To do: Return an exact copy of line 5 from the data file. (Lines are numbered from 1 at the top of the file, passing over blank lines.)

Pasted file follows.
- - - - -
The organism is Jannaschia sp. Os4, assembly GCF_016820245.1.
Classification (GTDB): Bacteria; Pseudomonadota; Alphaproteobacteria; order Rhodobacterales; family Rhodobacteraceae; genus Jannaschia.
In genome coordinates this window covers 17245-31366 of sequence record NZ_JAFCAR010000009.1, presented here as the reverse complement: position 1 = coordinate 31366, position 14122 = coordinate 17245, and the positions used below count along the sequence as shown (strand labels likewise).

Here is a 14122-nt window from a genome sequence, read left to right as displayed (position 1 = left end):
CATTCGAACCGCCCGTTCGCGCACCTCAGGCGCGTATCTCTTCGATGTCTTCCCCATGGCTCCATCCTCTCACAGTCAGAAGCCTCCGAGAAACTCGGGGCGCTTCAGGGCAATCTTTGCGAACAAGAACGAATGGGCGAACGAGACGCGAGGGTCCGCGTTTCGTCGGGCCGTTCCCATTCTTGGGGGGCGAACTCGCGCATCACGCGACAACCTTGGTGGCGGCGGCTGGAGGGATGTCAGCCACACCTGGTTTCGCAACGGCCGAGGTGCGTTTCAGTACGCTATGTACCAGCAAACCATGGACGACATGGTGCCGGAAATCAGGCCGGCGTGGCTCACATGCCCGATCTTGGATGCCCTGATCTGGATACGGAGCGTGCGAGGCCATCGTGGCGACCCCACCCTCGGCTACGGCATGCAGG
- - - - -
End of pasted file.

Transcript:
CATTCGAACCGCCCGTTCGCGCACCTCAGGCGCGTATCTCTTCGATGTCTTCCCCATGGCTCCATCCTCTCACAGTCAGAAGCCTCCGAGAAACTCGGGGCGCTTCAGGGCAATCTTTGCGAACAAGAACGAATGGGCGAACGAGACGCGAGGGTCCGCGTTTCGTCGGGCCGTTCCCATTCTTGGGGGGCGAACTCGCGCATCACGCGACAACCTTGGTGGCGGCGGCTGGAGGGATGTCAGCCACACCTGGTTTCGCAACGGCCGAGGTGCGTTTCAGTACGCTATGTACCAGCAAACCATGGACGACATGGTGCCGGAAATCAGGCCGGCGTGGCTCACATGCCCGATCTTGGATGCCCTGATCTGGATACGGAGCGTGCGAGGCCATCGTGGCGACCCCACCCTCGGCTACGGCATGCAGG